J.D. Vance thinks George Washington wasn’t fit to be president

J.D. Vance thinks George Washington wasn’t fit to be president
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'Hillbilly Elegy' author JD Vance faces backlash over remarks connecting nationalism to fertility rate

Unless we are pursuing politics for a living, we generally try to avoid spending actual time outside of elections thinking about individual candidates.

That is, we ignore them unless they do and say things that are just so nuts that we question whether we live on the same planet.

Enter venture capitalist, author and Ohio Republican Senate candidate J.D. Vance, the emergent conservative in next year's race who has landed on a core issue. Democrats have "become controlled by people who don't have children," he says.

Thus, as he explained in a speech to the Future of American Political Economy Conference hosted by the Intercollegiate Studies Institute, the politicians running the country do not have a "personal indirect stake" in improving it because they do not have children.

It's not quite Jewish space lasers starting wildfires in the West or seeing Capitol rioters as "loving people," but it comes close.

Vance himself adopted belated love for the Donald Trump he used to detest. He noted that potential presidential candidates in the Democratic Party including Vice President Kamala Harris, Transportation Secretary Pete Buttigieg, Sen. Cory Booker (D-N.J.) and Rep. Alexandria Ocasio-Cortez (D-N.Y.) do not have children.

Don't Harris' step-children count? What about adopted kids?

Why, he asks publicly, is it just a "normal fact of American life that the leaders of our country should be people who don't have a personal indirect stake in it via their own offspring, via their own children and grandchildren," Vance asked.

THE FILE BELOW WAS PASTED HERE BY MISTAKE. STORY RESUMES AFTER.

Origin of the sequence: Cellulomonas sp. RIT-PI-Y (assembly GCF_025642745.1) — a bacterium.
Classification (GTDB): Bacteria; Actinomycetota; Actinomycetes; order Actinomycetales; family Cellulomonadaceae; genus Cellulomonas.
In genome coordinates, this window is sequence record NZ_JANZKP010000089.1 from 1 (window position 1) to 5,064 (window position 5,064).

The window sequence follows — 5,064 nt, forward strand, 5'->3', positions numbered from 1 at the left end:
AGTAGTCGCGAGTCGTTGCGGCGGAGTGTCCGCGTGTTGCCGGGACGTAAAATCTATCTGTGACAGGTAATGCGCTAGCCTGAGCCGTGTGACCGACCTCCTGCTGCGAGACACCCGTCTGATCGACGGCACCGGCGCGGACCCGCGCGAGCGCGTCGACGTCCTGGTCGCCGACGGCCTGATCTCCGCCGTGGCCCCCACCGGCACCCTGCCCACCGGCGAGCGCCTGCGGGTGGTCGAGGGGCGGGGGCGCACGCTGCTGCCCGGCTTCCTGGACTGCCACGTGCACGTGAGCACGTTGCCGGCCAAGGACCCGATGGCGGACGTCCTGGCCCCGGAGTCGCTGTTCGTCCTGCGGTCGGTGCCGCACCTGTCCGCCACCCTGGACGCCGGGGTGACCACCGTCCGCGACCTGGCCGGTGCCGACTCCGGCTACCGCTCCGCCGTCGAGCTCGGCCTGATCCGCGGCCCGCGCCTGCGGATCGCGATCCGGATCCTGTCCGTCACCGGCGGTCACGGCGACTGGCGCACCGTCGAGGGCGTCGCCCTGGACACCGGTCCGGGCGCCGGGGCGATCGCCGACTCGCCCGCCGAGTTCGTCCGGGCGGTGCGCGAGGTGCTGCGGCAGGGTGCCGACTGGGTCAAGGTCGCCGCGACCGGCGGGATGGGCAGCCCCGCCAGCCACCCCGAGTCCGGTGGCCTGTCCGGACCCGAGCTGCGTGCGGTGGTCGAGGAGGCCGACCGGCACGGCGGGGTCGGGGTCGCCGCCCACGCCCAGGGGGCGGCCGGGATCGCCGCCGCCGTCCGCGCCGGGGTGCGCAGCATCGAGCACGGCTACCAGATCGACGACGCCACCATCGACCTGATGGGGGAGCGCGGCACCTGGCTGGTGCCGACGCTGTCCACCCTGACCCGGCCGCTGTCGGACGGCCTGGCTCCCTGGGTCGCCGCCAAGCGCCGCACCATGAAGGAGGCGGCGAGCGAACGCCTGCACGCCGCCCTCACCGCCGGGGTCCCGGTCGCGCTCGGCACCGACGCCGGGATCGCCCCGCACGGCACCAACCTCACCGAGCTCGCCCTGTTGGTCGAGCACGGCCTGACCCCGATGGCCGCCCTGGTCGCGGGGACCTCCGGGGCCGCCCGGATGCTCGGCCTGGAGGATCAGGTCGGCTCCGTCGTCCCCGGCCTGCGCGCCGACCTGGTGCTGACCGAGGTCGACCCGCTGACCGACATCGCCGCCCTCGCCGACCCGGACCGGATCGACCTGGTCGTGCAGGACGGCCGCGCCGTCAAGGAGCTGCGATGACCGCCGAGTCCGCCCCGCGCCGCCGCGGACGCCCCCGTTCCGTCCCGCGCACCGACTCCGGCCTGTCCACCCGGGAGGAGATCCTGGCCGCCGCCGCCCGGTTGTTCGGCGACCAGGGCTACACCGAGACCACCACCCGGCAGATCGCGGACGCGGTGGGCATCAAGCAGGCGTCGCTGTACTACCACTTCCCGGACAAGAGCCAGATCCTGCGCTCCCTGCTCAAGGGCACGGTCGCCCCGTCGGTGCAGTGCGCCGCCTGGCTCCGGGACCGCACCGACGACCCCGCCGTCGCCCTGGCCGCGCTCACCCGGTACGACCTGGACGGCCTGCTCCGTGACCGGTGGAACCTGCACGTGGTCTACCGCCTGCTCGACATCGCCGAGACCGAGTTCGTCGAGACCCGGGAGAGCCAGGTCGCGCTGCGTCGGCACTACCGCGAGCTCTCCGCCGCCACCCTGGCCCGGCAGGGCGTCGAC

He says he was not referring to people who are unable to have children.

In Vance's world, apparently, only pols with kids who have their DNA can think seriously about the national debt or committing U.S. troops to foreign locations or whether we should erect, and I choose that word carefully, Border Walls.

By the way, George Washington had no children of his own, but did have a step-daughter via Martha. But isn't he father of the country? Didn't he sleep around?

Children, No Children?

Wait a minute! Isn't the Republican line on Democrat Joe Biden a constant near-impeachment because he does have a son Hunter who possesses an unerring ability to stick his business foot in his famous-name-influenced mouth?

And is Vance really arguing here that Trump, who loves to claim that he knows nothing of how government actually works or how policy is made, is more responsible because he has three millionaire children who run his businesses and violate every ethical line government lawyers can invent?

Skipping over the fact that Harris has two step-children from her husband Doug Emhoff's previous marriage, the Vance doctrine seems to be that parents who go to the polls should have more power than adults who do not have children.

"When you go to the polls in this country as a parent, you should have more power, you should have more of an ability to speak your voice in our Democratic republic, than people who don't have kids," he said.

"Let's face the consequences and the reality; if you don't have as much of an investment in the future of this country, maybe you shouldn't get nearly the same voice."

So, parents with several children should get yet more votes, right?

Maybe the Republican stereotype of a welfare queen mom with a hive of kids should then have multiple votes as opposed to say a single, unattached big financial guy and would-be predator like, say, Jeffrey Epstein, who long was befriended by Donald Trump and Bill Clinton. Is that what Vance wants?